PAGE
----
[57] 135 S. Ct. 2128, 2132 (2015).

     [58] 338 U.S. 537 (1950).

     [59] Id. at 551 (Jackson, J., dissenting)

     [60] Charles D. Weisselberg, The Exclusion and Detention of Aliens: Lessons from the Lives of Ellen Knauff and Ignatz Mezei, 143 U. Pa. L. Rev. 933, 960–64 (1995).

     [61] Id. at 550 (Jackson, J., dissenting)

     [62] Weisselberg, supra note 60, at 958–59.

     [63] See generally Ellen Raphael Knauff, The Ellen Knauff Story (1952).

     [64] Weisselberg, supra note 60, at 962–64.

     [65] Chad, which is Muslim majority, was also added to the list, while Sudan was dropped.  In addition, unlike earlier versions of the ban, this one has no set expiration date although it must be reviewed every 180 days.  See Peter Margulies, Travel Ban 3.0: The Hawaii TRO is Right on the Statute, Lawfare, (Oct. 17, 2017, 8:20 PM), https://www.lawfareblog.com/travel-ban-30-hawaii-tro-right-statute.

     [66] Judge Theodore Chang of the Maryland District Court issued a nationwide TRO of the ban based on a finding that it violated the Establishment clause. Steven Dinan, Judge Theodore D. Chang Rules Against Donald Trump’s Muslim Ban, Wash. Times (Oct. 18, 2017) https://www.washingtontimes.com/news/2017/oct/18/judge-theodore-d-chang-rules-against-donald-trumps/.  See also Marjorie Cohen, Trump’s Muslim Ban 3.0 is Still Unconstitutional, Salon (Oct. 2, 2017, 3:58 AM) https://www.salon.com/2017/10/02/trumps-muslim-ban-3-0-is-still-unconstitutional_partner/ (quoting Becca Heller, director of the International Refugee Assistance Project, stating “‘Of [the newly added] countries, Chad is majority Muslim, travel from North Korea is already basically frozen, and the restrictions on Venezuela only affect government officials on certain visas.’  She added, ‘You can’t get any more transparent than that.’”).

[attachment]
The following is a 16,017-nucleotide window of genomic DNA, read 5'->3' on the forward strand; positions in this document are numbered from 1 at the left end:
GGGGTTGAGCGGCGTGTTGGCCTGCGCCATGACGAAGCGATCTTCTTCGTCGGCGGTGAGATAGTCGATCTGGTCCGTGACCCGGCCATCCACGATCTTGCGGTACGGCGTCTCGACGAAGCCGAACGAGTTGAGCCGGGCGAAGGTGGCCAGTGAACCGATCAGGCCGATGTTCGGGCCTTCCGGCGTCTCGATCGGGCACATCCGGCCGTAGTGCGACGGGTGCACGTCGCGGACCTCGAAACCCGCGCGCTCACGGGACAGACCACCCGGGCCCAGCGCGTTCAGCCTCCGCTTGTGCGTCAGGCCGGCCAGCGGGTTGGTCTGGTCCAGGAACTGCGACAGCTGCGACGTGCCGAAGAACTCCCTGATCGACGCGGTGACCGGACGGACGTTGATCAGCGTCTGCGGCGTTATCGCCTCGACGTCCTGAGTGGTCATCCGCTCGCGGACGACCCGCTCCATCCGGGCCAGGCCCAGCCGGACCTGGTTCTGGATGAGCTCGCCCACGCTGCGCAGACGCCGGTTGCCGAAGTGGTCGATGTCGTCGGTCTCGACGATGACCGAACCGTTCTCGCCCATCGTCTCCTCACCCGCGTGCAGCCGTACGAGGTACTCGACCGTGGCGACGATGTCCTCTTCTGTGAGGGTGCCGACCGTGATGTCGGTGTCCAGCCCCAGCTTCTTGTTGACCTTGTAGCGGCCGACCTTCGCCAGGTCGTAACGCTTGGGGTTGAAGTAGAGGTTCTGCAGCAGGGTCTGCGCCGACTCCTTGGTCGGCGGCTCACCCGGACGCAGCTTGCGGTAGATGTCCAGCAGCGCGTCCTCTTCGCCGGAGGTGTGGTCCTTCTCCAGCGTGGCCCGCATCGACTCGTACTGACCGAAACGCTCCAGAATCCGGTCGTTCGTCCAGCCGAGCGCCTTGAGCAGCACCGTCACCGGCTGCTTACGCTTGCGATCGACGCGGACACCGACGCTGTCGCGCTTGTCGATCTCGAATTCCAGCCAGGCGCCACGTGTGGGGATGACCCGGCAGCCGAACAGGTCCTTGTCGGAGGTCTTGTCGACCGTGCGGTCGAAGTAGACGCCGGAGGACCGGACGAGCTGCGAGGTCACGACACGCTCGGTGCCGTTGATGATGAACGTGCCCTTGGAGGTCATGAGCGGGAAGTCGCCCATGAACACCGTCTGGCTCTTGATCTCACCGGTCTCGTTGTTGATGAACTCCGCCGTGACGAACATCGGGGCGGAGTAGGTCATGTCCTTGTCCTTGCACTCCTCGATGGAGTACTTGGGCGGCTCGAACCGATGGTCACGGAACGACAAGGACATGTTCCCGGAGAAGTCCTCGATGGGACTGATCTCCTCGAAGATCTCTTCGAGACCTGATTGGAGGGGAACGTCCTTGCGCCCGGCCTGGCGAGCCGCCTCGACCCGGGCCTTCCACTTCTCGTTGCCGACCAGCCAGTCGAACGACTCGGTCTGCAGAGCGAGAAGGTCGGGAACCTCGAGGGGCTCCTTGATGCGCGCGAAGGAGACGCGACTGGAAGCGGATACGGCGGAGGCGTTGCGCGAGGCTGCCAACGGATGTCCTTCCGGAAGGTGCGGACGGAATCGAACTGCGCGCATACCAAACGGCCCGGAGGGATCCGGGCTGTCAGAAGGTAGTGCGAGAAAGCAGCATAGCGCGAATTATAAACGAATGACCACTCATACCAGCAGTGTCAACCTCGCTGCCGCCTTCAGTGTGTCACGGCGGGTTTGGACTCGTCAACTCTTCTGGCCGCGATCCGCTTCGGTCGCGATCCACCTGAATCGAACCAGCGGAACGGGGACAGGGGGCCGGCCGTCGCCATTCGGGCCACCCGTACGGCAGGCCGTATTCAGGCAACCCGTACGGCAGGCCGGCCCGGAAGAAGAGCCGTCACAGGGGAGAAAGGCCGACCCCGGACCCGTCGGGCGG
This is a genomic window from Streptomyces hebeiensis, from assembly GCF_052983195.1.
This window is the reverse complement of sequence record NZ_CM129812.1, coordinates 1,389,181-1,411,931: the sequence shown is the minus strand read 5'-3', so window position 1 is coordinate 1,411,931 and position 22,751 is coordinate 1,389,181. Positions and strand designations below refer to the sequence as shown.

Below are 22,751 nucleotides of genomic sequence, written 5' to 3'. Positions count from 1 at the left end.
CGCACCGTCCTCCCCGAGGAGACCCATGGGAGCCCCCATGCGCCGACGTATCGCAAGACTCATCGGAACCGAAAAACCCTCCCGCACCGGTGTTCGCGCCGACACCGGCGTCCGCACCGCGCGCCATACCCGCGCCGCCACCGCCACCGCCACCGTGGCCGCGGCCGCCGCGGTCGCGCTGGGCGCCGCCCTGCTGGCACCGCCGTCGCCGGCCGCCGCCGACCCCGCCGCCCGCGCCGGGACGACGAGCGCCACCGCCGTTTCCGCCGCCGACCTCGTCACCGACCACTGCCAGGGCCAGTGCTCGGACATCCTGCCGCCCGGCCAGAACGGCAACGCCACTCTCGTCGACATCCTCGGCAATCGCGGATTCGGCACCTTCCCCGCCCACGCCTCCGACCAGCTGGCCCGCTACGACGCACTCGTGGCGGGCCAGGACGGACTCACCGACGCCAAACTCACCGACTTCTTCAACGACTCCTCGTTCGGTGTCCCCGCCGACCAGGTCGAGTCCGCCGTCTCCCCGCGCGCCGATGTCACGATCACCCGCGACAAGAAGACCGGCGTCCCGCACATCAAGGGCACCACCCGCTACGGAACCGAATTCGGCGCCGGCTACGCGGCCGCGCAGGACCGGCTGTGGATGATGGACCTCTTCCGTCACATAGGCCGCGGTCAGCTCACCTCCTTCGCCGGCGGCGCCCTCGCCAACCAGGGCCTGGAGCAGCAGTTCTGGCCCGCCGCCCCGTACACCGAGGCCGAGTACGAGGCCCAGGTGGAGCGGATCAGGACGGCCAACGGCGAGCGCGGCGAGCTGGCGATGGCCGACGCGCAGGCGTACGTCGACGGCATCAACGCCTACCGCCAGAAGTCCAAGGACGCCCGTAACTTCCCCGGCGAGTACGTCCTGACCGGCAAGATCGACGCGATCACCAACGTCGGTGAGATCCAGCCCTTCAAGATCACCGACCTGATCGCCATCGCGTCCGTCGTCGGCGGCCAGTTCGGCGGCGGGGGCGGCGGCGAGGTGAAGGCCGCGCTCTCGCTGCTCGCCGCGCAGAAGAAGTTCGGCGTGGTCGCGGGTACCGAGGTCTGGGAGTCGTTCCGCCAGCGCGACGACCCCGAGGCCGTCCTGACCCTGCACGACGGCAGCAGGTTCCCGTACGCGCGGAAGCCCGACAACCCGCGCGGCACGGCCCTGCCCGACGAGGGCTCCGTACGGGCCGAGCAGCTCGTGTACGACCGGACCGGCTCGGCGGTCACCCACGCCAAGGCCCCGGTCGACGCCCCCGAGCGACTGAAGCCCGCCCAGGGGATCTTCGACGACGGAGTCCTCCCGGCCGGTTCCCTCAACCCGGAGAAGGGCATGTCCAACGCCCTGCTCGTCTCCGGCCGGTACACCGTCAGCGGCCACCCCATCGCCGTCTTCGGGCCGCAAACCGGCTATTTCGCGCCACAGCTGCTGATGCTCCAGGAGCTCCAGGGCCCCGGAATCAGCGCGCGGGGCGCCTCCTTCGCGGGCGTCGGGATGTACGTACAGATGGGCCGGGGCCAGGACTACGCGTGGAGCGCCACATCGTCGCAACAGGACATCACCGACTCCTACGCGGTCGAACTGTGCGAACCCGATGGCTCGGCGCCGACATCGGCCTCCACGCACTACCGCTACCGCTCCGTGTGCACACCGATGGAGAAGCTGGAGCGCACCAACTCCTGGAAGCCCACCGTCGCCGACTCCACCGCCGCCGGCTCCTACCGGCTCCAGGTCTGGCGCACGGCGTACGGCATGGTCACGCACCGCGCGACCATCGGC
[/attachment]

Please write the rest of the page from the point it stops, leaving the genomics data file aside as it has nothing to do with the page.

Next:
[67] Judge Derrick Watson of the Hawaii Federal District Court found the ban “plainly discriminates based on nationality” and as a result, violates 8 U.S.C. § 1152(a)(1)(A) which prohibits discrimination based on national origins in the issuance of immigrant visas.  See Dahlia Lithwick, Trump’s Travel Ban Gets Blocked Again (Again), Slate (Oct. 17, 2017, 5:37 PM) http://www.slate.com/blogs/the_slatest/2017/10/17/federal_judge_temporarily_blocks_trump_s_latest_travel_ban.html.

     [68] The ban also includes a number of other changes from the previous version including providing reasons for banning entrants from certain countries and treating different countries differently. Together these changes may make the ban constitutionally permissible.  See Elie Mystal, Travel Ban 3.0 Could Work, Slate (Sept. 26, 2017, 3:01 PM) http://www.slate.com/articles/news_and_politics/jurisprudence/2017/09/trump_finally_achieved_a_patina_of_legalism_in_his_new_travel_ban_to_cover.html (explaining why this version of the ban is “probably going to be considered legally fine”).

     [69] The inclusion of North Korea and Venezuela is unlikely to change this fact.  Regardless of the ban, travel from North Korea was already exceedingly rare and the restrictions on travel from Venezuela are limited to a small group of governmental officials traveling on specific visas.  See Cohen supra note 66.

homeless-1254833-1280x960

By Ali Fenno